(COLUMBUS, Ohio) – Ohio Attorney General Mike DeWine today announced he is recommending legislation to establish oversight of gaming that takes place at internet cafes and similar establishments. The proposal will address electronic games that look like slot machines, which can mislead players and cause confusion for law enforcement.
"Internet cafes and sweepstakes that are skirting the law are growing in many of our communities. By establishing oversight of these previously unregulated games, law enforcement, consumers, and charities can all operate in a more fair environment," DeWine said.
Working with State Representatives Nan Baker (R-Westlake) and Marlene Anielski (R-Walton Hills), who will sponsor legislation, the Attorney General's Office has developed a proposal to clarify the legality of electronic games for law enforcement and to provide assurance to Ohio consumers who want to play skill-based games or participate in sweepstakes or internet cafes that they are not being swindled. Under the proposal, any skill-based amusement machine or sweepstakes machine would be required to:
- Undergo a pre-play certification process.
- Obtain a license issued by the Casino Control Commission and paid for by the applicant that certifies that the machines have been tested by an outside laboratory. The license would be required to be displayed for easy public inspection, and certification would be at the expense of the operator or manufacturer.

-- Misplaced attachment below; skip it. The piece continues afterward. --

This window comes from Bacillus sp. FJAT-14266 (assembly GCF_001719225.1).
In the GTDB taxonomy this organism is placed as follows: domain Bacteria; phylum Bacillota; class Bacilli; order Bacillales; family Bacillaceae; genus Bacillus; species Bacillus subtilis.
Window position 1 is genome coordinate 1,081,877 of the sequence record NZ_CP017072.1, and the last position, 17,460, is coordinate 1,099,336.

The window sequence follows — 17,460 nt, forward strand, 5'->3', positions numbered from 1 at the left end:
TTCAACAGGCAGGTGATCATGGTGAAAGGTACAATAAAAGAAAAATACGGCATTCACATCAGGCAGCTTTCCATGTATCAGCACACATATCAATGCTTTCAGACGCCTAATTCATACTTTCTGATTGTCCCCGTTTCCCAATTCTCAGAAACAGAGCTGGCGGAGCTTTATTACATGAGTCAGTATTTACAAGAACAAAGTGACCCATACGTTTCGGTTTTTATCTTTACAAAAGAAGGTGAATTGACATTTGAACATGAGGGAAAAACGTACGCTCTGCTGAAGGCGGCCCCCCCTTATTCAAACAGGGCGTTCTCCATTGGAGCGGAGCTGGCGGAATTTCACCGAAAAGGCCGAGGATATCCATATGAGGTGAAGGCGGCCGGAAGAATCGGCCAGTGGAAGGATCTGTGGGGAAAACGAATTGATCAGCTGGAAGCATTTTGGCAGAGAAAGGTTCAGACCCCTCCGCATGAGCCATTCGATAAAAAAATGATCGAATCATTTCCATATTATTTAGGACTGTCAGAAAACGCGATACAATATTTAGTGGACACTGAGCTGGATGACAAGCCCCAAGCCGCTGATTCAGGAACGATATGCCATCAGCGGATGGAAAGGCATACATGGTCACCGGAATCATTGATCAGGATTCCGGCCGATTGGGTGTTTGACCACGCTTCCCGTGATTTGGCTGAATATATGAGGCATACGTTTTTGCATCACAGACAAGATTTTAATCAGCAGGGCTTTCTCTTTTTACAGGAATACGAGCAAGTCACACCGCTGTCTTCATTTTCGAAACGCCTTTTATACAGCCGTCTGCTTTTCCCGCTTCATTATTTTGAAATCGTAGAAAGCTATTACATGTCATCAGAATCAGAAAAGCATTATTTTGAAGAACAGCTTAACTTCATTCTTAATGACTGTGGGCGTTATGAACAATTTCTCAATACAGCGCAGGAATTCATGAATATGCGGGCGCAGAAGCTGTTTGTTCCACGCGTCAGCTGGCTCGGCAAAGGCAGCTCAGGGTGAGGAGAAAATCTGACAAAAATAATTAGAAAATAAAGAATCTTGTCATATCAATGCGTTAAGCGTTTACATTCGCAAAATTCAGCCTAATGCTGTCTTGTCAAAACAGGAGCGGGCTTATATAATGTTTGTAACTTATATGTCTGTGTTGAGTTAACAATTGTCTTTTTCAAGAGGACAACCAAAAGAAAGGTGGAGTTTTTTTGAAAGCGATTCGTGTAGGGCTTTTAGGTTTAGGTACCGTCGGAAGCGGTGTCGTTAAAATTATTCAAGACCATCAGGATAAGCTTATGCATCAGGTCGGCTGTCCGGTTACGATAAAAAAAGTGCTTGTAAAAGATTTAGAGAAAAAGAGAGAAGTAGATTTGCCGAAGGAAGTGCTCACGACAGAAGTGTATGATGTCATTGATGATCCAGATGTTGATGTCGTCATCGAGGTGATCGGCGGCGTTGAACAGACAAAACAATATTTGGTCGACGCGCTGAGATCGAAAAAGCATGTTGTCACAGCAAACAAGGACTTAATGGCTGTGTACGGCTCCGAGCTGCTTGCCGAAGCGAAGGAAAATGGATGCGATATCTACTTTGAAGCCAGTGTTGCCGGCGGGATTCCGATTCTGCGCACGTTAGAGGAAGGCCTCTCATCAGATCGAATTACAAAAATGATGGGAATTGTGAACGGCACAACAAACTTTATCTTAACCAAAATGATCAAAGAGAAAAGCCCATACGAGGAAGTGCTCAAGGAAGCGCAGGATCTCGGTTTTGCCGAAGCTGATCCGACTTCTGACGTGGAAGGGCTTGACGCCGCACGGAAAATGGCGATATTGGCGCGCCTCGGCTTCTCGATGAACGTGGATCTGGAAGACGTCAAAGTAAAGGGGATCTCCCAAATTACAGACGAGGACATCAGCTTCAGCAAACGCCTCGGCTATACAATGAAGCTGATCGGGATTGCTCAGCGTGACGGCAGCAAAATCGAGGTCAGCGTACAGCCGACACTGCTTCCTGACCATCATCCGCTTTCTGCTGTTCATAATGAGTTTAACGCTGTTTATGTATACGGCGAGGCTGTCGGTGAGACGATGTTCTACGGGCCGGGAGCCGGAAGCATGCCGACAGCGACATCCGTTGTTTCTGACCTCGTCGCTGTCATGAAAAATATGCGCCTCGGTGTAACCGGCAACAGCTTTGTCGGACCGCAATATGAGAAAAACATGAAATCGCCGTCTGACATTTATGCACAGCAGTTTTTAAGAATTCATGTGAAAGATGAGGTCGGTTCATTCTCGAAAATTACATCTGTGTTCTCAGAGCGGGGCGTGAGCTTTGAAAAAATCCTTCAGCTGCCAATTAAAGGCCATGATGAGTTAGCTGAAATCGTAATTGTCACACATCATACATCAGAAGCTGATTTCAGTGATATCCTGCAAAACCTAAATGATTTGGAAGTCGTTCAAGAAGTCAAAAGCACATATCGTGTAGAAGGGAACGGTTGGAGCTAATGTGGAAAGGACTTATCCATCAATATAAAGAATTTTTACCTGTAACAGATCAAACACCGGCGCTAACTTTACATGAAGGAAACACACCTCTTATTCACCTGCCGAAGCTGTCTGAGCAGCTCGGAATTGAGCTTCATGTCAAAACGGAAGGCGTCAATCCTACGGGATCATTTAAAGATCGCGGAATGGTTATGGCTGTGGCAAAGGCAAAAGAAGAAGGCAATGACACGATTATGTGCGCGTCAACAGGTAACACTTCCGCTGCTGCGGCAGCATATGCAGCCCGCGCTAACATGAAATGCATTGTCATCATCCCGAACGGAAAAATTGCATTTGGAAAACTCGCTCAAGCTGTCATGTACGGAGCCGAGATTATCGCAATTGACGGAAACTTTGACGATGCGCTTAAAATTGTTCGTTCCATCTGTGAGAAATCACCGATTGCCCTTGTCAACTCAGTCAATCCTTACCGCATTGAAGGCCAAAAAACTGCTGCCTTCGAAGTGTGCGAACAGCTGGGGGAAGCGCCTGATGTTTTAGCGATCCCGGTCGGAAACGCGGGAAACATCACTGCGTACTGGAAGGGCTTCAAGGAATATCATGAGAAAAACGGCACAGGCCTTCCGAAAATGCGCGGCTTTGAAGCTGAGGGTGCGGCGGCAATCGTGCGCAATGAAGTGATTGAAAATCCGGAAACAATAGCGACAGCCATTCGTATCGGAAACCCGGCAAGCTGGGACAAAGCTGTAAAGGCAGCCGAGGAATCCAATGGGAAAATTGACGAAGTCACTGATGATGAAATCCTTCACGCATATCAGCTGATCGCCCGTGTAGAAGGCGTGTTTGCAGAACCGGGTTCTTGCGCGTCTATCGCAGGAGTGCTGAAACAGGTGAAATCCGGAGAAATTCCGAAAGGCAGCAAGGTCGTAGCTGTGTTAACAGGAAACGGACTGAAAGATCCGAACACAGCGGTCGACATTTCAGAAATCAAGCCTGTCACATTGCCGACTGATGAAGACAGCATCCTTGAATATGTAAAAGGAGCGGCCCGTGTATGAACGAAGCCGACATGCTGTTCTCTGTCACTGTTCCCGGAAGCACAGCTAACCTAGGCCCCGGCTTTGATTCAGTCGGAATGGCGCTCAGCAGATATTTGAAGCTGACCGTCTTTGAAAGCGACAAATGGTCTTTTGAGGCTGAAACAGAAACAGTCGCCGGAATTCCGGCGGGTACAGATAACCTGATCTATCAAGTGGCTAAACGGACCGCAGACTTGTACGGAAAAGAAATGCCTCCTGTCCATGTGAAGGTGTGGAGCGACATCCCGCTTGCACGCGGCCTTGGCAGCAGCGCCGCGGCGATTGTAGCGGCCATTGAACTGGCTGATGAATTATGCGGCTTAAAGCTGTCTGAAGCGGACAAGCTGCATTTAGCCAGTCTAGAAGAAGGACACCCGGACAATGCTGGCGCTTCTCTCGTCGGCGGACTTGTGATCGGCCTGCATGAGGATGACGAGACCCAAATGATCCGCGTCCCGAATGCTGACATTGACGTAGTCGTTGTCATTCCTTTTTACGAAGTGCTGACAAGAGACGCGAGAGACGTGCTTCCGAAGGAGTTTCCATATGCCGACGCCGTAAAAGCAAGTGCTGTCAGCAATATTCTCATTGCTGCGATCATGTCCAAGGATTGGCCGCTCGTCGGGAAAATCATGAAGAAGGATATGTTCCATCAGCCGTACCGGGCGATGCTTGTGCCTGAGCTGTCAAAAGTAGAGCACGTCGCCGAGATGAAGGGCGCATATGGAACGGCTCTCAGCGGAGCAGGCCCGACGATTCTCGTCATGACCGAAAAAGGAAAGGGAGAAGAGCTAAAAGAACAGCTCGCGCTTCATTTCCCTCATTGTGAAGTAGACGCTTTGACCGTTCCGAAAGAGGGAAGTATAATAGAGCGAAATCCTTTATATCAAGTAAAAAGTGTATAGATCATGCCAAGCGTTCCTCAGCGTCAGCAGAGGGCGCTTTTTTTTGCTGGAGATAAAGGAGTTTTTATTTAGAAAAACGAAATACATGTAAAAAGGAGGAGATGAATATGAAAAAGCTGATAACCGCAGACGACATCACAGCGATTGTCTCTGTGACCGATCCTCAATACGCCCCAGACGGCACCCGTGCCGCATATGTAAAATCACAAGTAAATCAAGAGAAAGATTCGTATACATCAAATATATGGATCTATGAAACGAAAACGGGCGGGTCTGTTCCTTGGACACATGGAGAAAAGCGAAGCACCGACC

- Post stickers on each machine providing an instant verifiable sign to law enforcement and proving that the operator has a license and that each machine has passed inspection.
- Face criminal penalties for violating the licensing requirements.
"As Attorney General, I am working to protect Ohio families and ensure that our state doesn't turn into the 'Wild, Wild West' with unregulated operators taking advantage of Ohioans. This new system will provide transparency and accountability in an industry that currently reaps millions of dollars in profits," said DeWine.
In addition to Representatives Baker and Anielski, Ohio Casino Control Commission Chairwoman JoAnn Davidson joined DeWine for the announcement. Under the proposal, the newly created Commission would help oversee and enforce the regulations enacted for such electronic games. "I am pleased to have a partner in the Ohio Casino Control Commission who can assist in overseeing electronic skill and sweepstakes machines in Ohio," DeWine said.
Any Ohioan who has concerns about a questionable gaming operation in their area should contact the Attorney General's Office to file a complaint by calling 800-282-0515 or by visiting www.OhioAttorneyGeneral.gov/ConsumerComplaint.
Lisa Hackley: 614-466-3840
Eve Mueller: 614-466-3840
View "Gambling in Ohio: A Guide to What is Legal, What is Not, and What Needs to be Fixed."
mp3 Audio of News Conference (Part 1 of 3)
mp3 Audio of News Conference (Part 2 of 3)
mp3 Audio of News Conference (Part 3 of 3)